Tuesday, August 07, 2012
Beasts of the Southern Wild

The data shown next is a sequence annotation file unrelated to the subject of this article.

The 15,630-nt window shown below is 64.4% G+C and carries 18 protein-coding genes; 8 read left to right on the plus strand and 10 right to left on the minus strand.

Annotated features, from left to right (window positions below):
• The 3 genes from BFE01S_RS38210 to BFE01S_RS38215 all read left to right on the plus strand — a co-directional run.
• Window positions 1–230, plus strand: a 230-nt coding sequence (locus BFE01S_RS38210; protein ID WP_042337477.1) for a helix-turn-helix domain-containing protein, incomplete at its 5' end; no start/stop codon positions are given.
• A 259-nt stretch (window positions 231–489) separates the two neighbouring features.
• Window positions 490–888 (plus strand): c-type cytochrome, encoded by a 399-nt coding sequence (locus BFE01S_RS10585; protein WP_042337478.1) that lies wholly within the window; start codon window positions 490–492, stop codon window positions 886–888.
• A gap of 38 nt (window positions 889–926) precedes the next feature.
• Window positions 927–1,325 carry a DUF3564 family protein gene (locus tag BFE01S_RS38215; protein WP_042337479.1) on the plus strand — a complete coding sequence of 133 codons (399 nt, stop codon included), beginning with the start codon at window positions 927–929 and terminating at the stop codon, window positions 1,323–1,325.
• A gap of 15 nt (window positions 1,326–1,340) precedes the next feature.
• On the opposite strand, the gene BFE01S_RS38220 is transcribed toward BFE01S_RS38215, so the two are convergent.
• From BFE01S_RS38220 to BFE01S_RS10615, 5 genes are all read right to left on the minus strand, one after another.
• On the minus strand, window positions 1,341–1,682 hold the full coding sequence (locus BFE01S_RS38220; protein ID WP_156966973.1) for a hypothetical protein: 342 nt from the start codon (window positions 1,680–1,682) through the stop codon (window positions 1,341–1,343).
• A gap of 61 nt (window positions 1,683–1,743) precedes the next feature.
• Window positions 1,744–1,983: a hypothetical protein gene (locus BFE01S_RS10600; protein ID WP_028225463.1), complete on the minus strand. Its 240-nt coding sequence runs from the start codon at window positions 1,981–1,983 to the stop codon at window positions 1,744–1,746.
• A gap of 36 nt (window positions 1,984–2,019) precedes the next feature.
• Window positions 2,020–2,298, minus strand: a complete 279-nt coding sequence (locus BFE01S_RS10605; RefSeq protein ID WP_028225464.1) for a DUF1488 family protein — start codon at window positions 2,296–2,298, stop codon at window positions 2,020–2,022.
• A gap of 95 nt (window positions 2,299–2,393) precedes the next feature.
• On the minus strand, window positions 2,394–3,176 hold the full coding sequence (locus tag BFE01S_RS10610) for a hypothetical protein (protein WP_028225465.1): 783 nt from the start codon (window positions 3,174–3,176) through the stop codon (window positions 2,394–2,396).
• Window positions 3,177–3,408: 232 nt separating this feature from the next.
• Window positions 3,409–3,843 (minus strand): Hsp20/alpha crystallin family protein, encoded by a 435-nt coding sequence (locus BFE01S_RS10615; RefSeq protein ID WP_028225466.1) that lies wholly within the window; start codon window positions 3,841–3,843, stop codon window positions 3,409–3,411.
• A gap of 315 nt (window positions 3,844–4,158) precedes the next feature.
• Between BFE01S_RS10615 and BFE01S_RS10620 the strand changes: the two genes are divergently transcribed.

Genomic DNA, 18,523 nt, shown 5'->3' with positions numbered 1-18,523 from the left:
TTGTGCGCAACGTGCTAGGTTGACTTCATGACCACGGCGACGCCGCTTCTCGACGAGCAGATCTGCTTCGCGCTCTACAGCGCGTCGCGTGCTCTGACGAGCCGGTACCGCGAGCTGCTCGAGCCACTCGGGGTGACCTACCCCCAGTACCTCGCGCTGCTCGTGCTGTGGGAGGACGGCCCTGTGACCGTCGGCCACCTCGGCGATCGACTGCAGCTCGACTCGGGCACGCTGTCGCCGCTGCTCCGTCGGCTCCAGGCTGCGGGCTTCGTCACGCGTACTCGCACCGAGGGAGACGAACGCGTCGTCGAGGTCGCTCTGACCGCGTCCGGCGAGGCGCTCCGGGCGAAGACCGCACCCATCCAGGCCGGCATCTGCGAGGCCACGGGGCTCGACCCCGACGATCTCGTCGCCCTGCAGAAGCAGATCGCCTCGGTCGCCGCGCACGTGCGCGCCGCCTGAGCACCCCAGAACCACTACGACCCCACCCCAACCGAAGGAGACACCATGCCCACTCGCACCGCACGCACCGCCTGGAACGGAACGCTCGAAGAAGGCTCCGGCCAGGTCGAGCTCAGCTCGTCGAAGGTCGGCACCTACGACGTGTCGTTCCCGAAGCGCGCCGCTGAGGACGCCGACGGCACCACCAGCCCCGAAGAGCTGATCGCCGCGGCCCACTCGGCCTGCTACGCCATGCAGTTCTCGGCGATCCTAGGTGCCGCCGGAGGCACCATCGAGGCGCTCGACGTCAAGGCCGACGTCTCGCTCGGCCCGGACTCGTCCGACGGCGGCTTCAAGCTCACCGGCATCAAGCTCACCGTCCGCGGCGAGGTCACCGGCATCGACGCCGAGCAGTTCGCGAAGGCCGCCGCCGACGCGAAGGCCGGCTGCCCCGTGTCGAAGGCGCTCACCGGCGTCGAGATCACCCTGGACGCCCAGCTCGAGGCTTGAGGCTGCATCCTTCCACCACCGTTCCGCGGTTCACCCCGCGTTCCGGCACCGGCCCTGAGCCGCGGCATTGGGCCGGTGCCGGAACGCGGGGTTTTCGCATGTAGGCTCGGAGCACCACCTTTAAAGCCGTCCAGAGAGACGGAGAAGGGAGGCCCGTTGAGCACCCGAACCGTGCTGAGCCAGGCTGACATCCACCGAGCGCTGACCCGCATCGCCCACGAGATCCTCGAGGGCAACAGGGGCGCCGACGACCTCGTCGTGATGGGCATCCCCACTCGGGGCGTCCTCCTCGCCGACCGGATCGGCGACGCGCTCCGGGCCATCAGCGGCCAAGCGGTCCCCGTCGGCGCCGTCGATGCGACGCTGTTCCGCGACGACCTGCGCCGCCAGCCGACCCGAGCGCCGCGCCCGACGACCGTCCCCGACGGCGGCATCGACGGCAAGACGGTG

Hurricane Katrina is never mentioned in Beasts of the Southern Wild, but to the residents of the Bathtub the name of the devastating storm that floods their homes doesn't matter anyway. Hushpuppy and Wink form an ad hoc community with a few surviving friends and wait for the waters to recede and it's here that Beasts runs into trouble. The movie's insistence on a pure, natural way of living outside the confines of American society (the Bathtub's surviving residents fight being taken to shelters) is noble and deeply American in its own way, but a scene of the transplanted Bathtubbers staging a breakout from their shelter is hard to deal with and a moment where Wink attempts to assure Hushpuppy's future is glossed over too quickly. More troubling still is Wink's involvement in the dynamiting of a levee after which (we're told) "the water goes away." Are we supposed to think that Wink caused flooding somewhere else? I'd like to sit down with a survivor of Katrina and show them this scene, and I wonder if they'd have a slightly different take from the critical mainstream. There's a good deal in Beasts that's outsized and even fantastical (those aurochs show up again), and that material doesn't mix well with scenes that skirt around the edges of the historical record. When Beasts sticks to its moving core relationship it's a truly unusual vision, but Zeitlin and co-writer Lucy Alibar (who wrote the play that's the movie's source material) want to make the movie mean too much. Yet despite its flaws, Beasts of the Southern Wild survives on the heart of its heroine. Hushpuppy is America in 2012: alive, angry, and waiting for what comes next.